Drug-eluting stents yield better outcomes than bare-metal ones
Drug-eluting stents are just as safe and effective as traditional bare-metal stents when used in routine clinical practice, according to a new study by researchers at Rhode Island Hospital. Their findings are published in the November 20th issue of the Journal of the American College of Cardiology.
Sometimes known as medication-coated stents, drug-eluting stents are tiny tubes used to open narrowed arteries and slowly release a drug to prevent scar tissue growth. Although they have been universally accepted as more superior than more traditional, bare-metal stents, there is limited data comparing the generalized use of both stents, said lead researcher J. Dawn Abbott, M.D., a cardiologist at Rhode Island Hospital.
“Considering that drug-eluting stents are being used in the vast majority of stent procedures, its reassuring to find that they yield better outcomes than bare-metal stents when used in routine clinical practice,” said Abbott, who’s also an assistant professor of medicine at The Warren Alpert Medical School of Brown University.
Using broad geographic data from the National Heart, Lung and Blood Institute (NHLBI) Dynamic Registry, Abbott and her team compared outcomes for patients who underwent percutaneous coronary intervention – or angioplasty – and were treated with stents. One group received drug-eluting stents while a similar group received bare-metal stents when they were used more broadly before the commercialization of drug-eluting stents. Although separated in time by a few years, no other technologic advances other than drug-eluting stents occurred between recruitment of both groups of patients.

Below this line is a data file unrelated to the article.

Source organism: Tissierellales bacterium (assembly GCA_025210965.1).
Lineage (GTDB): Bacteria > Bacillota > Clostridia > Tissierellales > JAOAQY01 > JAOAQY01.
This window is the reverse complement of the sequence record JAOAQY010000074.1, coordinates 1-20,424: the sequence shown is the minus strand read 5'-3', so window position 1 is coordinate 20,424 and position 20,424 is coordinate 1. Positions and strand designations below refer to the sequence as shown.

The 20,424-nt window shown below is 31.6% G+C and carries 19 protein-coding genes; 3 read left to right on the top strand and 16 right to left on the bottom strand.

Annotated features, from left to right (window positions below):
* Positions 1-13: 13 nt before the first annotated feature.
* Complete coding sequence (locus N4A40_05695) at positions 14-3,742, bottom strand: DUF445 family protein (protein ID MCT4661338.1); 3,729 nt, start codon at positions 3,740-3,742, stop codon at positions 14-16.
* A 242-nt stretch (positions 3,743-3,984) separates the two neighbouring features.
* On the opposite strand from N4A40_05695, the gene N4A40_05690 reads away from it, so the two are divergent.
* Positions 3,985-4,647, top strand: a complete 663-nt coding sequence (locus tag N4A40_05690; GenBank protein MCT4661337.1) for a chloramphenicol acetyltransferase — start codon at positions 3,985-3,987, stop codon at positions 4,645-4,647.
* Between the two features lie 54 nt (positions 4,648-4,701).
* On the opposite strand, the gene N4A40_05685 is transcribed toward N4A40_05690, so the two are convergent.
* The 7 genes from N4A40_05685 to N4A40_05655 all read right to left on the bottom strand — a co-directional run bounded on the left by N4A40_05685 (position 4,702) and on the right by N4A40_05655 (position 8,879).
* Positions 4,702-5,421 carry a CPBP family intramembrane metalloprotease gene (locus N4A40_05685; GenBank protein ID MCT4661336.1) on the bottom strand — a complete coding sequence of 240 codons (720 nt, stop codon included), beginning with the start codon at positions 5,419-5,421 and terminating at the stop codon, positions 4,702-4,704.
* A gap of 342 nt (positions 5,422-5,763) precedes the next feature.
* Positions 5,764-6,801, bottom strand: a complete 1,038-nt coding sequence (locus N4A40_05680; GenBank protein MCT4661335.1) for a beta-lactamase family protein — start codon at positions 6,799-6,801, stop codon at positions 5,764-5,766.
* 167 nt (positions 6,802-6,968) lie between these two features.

The researchers found that for at least up to one year, the use of drug-eluting stents in standard clinical practice was not associated with any excess risk of death or heart attack compared with bare-metal stents, even in patients with complex heart lesions. The cumulative death and heart attack rate in patients receiving drug-eluting stents was 7.6 percent compared to 8.7 percent in those treated with bare-metal stents.
Patients treated with drug-eluting stents also had a substantial reduction in clinically-driven target vessel revascularization (repeat angioplasty or bypass surgery of the target vessel) compared with patients who received bare-metal stents (5 percent vs. 8.7 percent). Furthermore, the durability of the initial angioplasty was found to be enhanced with drug-eluting stents.
“These findings confirm the safety and effectiveness of drug-eluting stents out to one year, but we are continuing to follow these patients to assess for possible late complications related to the stent implantation,” said senior author David O. Williams, M.D., a cardiologist at Rhode Island Hospital and a professor of medicine at Alpert Medical School.
This analysis compared 1,460 patients enrolled in the NHLBI Dynamic Registry in 2004 who received at least one drug-eluting stent and 1,760 patients who enrolled just before the approval of drug-eluting stents (2001 to 2002) and received at least one bare-metal stent. Researchers looked at lesion characteristics and procedural outcomes and both in-hospital and clinical outcomes after one year. All patients had also undergone angioplasty at selected clinical centers in North America. The study included drug-eluting stents that released either sirolimus or paclitaxel.